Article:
On June 30, the Valdai Club hosted a discussion titled “The Global Ideological and Spiritual Landscape and Russia’s Place on the New Values Map of the World”.
In the context of the current military conflict and termination of Russia’s relations with the West, the gap between officially postulated ‘Russian values’ and Western ones is of particular importance. The policy of constructing and promoting alternative/traditional values has become a significant factor in achieving certain foreign policy interests. Within the framework of the relationship between values and interests, values began to be perceived not only as a basic social phenomenon that determines interests, but also as a tool for promoting interests. Therefore, the question of whether values or interests are primary in politics has acquired a multidirectional dimension.
Undoubtedly, ideological and spiritual values serve as the basis of society’s structure; they set the tone for socio-cultural activities and determine its vector of development. During the active period of globalisation, the cultures of various societies penetrated beyond the boundaries of these societies, which led to a gradual change in value landscapes and blurring of the identity of individual states and regions. The dominance of Western culture, which spread through cinema, music, literature and the social media, supplanted local worldview norms that shape the value compass and identity of nations. The Western-centric view of human rights, the emergence of a “new ethic” and the spread of ideological maxims that are culturally alien to many countries have led to a growing discussion about the need to restore cultural and ideological sovereignty and protect values.
Within the framework of the Russian historical and value narrative, Russia has been a spiritual compass for states for centuries, playing a central role as a defender of the Christian faith as early as the 16th century. Five centuries later, it retains its traditional values along with the democratic ideals of a progressive society. In this context, the question arises about the vector of Russia’s spiritual development and its future understanding of itself amid the changes in the world order, the crisis of liberalism and worldview fragmentation of the world.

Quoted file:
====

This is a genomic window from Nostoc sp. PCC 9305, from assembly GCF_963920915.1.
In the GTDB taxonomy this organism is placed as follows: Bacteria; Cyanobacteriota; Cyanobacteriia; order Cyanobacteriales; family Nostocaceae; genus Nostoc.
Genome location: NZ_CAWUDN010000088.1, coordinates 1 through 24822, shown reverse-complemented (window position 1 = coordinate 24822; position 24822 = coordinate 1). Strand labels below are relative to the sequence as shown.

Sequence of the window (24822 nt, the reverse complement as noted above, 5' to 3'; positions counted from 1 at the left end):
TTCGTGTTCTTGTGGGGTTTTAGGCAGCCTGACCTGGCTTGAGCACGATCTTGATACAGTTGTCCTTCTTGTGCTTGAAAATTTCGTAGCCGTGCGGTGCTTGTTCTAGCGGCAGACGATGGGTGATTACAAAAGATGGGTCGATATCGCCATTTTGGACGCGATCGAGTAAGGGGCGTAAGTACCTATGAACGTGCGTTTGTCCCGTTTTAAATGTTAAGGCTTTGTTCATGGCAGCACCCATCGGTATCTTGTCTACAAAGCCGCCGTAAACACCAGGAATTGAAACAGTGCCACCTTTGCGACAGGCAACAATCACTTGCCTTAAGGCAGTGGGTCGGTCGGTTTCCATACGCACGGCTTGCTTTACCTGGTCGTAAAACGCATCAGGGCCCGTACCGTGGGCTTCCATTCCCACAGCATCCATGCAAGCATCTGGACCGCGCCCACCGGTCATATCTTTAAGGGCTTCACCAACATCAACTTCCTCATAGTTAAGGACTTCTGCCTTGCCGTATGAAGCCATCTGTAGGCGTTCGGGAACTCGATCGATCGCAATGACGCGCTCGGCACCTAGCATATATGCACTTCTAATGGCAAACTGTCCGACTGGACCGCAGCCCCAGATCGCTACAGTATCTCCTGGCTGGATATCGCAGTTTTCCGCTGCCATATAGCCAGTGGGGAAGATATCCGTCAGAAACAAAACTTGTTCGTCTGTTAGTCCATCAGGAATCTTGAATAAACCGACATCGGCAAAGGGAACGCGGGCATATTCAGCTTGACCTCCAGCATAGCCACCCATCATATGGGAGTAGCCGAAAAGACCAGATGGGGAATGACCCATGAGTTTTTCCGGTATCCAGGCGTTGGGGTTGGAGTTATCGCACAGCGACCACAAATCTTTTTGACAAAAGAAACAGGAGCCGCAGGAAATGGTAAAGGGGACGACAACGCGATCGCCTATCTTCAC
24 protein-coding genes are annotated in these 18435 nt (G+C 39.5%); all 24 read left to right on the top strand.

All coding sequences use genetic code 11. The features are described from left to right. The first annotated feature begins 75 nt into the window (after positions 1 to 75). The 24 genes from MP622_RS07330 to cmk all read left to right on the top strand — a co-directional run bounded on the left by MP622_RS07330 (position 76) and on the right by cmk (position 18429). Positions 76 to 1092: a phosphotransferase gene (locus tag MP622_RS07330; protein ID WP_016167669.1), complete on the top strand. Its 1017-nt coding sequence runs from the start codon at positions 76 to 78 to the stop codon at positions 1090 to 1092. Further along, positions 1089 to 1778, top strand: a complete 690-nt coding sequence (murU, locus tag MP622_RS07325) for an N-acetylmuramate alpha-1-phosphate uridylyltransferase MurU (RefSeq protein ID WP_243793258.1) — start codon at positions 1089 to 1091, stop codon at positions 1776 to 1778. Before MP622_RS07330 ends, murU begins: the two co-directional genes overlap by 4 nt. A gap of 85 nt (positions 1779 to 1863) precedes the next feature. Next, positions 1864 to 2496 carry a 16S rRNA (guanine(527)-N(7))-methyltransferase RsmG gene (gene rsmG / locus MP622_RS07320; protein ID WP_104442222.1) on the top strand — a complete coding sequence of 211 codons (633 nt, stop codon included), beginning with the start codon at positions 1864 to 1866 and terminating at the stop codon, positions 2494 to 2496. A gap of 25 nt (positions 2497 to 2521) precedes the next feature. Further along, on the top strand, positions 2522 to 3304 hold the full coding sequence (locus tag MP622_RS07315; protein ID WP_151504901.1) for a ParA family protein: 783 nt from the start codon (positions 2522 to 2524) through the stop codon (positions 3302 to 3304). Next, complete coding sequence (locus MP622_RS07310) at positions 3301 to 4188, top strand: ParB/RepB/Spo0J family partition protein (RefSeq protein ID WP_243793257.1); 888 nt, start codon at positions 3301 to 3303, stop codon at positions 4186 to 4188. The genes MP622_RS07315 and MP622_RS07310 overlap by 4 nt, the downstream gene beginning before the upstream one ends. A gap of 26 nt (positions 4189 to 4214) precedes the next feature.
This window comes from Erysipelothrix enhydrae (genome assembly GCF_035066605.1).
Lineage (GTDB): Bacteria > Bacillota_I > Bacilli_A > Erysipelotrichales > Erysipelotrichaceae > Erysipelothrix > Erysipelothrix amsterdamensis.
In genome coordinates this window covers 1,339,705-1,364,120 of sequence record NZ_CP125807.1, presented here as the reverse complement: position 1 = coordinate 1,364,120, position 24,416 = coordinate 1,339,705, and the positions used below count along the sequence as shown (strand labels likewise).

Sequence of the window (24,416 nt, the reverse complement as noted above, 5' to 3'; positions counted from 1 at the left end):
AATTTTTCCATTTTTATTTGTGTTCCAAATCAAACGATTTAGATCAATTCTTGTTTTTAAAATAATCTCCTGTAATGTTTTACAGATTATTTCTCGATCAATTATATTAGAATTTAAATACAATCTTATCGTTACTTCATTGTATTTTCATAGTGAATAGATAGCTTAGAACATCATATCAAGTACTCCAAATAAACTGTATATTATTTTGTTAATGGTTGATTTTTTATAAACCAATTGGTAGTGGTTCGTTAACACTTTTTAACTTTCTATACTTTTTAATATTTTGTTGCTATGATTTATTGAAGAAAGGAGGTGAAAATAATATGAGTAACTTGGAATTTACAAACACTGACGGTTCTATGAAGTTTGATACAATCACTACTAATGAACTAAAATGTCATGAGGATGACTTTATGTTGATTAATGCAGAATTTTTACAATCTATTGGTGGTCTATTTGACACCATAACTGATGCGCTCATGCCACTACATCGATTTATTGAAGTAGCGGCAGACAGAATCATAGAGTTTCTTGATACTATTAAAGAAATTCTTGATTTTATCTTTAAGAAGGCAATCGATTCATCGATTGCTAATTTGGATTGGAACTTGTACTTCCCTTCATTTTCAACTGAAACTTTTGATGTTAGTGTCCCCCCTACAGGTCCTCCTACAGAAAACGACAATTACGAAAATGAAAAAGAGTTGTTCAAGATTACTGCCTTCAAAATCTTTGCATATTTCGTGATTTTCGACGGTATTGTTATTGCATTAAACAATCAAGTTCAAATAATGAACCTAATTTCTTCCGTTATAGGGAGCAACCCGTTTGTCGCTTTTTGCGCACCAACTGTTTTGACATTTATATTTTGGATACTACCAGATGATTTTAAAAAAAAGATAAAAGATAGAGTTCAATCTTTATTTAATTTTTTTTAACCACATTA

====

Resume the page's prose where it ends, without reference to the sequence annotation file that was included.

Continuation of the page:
During his speech at the annual meeting of the Club in 2021, Russian President Vladimir Putin noted that deep value and ideological rifts should be prevented from emerging, and for this purpose Russia will be guided by the ideology of healthy conservatism, which will lead to the formulation of a national idea. The task of preserving a native system of values and identity remains relevant.
How can modern ideological and spiritual values be characterised? What is the place of Russia on the global values map in the current international political conditions? In what direction is the global spiritual and ideological development moving? What is the fate of the Western-centric approach and the primacy of European values? Participants in the discussion addressed these and other issues.
Konstantin Bogomolov, Director, Artistic Director of the Theatre on Malaya Bronnaya
Andrey Fursenko, Assistant to the President of the Russian Federation, Minister of Education and Science of the Russian Federation (2004–2012)
Dimitris Konstantakopoulos, Ex-Adviser to Greek Prime Minister Andreas Papandreou, Ex-Member of the Secretariat of the SYRIZA Party
Dmitri Trenin, Member of the Council on Foreign and Defence Policy
Liu Zhiqin, Senior Research Fellow at the Chonyang Institute for Financial Studies at Renmin University of China (RDCY).